I was writing this article half way when I heard that UOB has introduced the 50 years mortage[Link]. At the current low interest rate of 1.7% for housing loan, an outstanding loan of $1M can be serviced with just $2.4K a month for 50 years.
"Homeowner Edward Ti, 28, said he would certainly take up a 50-year loan for an investment property. 'I would take a 50-year loan if interest rates are low. I would think that it is more efficient to use the money saved from the monthly mortgages to do something else.'" - Straits Times article.[Link]
If you can easily service a 20 year mortgage, stretching it to 50 years is not a bad idea under the current low interest rate environment. However, if you're depending on the low rates for affordable instalments, you are asking for trouble. If interest rate rises, say from 1.7% to 5%, your home mortgage payment will balloon from $2.4K a month to $4.5K a month. If you're doing what Edward Ti is doing, you have to be prepared in case interest rates move up. For a businessman with $4M-5M in the bank, instead of paying for a $1M condo in full, he may still want to take out a mortgage because he wants to keep cash for his business that earns a higher return. For a professional risk taker like a businessman, 1.7% interest is very cheap money and should interest rates go up, he can pay down the loan because he has sufficient cash in the bank to do so. The people who should take up these 50 year loans are people who don't really need these loans. The people who shouldn't take up these loans are the ones who need to stretch their mortgages to achieve affordability. The low interest rates and longer term mortgages (20 years and above) are a partial cause of the housing bubbles in US, Spain and Ireland. In Japan at the height of the housing bubble in 1989, banks were lobbying for 100 year 2-generation loans. 50 year mortgages can easily lead to trouble for those who are counting on low interest rates for affordable instalments. The interest rates we are seeing are artificially low.
Just to give a historical perspective, here is how US 10 year treasury interest rates has changed over time. Unless there are local factors, interest rates around the world follow the sane trend.
Just 13 years ago, interest rates on housing loans were 5%. You go back further to 30 years ago, housing loans were 10-15%.. As interest rates trended down, debt levels around the world went up - people borrowed to buy homes, businesses borrowed to expand, govts borrowed to fund deficis and consumers borrowed to spend.
A month ago, an alarm I set on my computer calender rang. My fixed interest mortgage loan which I refinanced 3 years ago was about to expire. I called up the bank to check what would happen. If I do nothing, the interest rate on the loan will be 3.6% floating rate based on a markup of the prime rate (the lowest interest rates the bank charges its best customers). I told them I wanted to refinance. The bank officer told me the outstanding loan was too small (5 figures) and the remain tenure was too short.- I either pay up in full or live with the 3.6% interest rate. I told the bank officer, I was very unhappy the bank was no longer interested in keeping me as a customer and told her to talk to her manager to see if something can be done. A few days later, she called up and told me the best offer they can give me is a fixed rate of 2% for the remaining period of the loan and I had to pay $200 for the refinancing. I was still unhappy because I knew that banks were offering deals closer to 1.5% for larger loans but she was quite clear it was a "take it or leave it" deal. The last time I refinanced my loan 3 years ago, I was already to pay it back in full either with my savings or CPF funds. The reason why I didn't do it was the low interest rates for mortgage loans. At 2%, I can keep my CPF funds in CPF at an interest of 2.5% and still make 0.5% more by paying off the loan in instalments from my CPF. - so there is no logical reason not to take up the 2% fixed rate offered by the bank.....except maybe something goes wrong in the next few years and the withdrawal rule for CPF changes.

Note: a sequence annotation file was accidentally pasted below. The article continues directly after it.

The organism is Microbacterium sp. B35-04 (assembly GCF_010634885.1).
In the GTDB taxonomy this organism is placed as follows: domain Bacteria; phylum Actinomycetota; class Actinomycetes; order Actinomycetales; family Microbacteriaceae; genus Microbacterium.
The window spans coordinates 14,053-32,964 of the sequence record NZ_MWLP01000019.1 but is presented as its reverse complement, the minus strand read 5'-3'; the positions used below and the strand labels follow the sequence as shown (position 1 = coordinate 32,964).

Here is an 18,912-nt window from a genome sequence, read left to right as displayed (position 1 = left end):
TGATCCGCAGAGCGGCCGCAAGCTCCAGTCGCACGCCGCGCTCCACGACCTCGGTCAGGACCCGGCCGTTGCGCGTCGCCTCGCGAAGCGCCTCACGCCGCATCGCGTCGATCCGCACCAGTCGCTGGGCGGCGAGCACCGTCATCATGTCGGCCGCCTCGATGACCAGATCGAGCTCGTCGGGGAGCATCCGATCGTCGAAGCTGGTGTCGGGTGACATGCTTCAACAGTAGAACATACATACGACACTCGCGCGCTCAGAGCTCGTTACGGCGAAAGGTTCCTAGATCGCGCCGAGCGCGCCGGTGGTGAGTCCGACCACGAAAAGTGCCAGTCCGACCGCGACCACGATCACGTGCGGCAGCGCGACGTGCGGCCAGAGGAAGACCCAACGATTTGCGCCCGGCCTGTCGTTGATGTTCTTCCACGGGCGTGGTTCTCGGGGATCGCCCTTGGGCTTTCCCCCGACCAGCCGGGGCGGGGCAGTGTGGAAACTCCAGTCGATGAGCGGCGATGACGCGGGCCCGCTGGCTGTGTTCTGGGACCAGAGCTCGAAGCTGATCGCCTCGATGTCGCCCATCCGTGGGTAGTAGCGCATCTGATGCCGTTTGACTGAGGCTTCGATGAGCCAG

There are other reasons to do this even if interest rates are slightly higher, say 3%. When you use cash to pay down your housing loan, it is very hard to get the cash out again easily. You have to sell your home or take out a mortgage on your fully paid home - the legal fees, admin fees etc makes it expensive to do so. Facebook billionaire, Zuckerberg, who is in a different league altogether bought a US$5.9M home when he got married recently. Given he has hundreds of millions in cash, you would think that it is pocket change for him to just buy it with cash. His wealth can change by much more than $5.9M in 10 minutes when Facebook stock price changes, Why trouble himself with a minuscule $5.9M mortgage from the bank? Well interest rates are so low, even Zuckerberg took out a mortgage loan - for a billionaire like him with near zero chance of default, the bank offered him 1.05% mortgage loan deal [Zuckerberg's Mortgage Rate is Now 1.05%]. A 1.05% interest is below the inflation rate of 2+% in the US and economist call this a negative real interest. Even Zuckerberg couldn't resist taking up a mortgage loan at this low interest rates.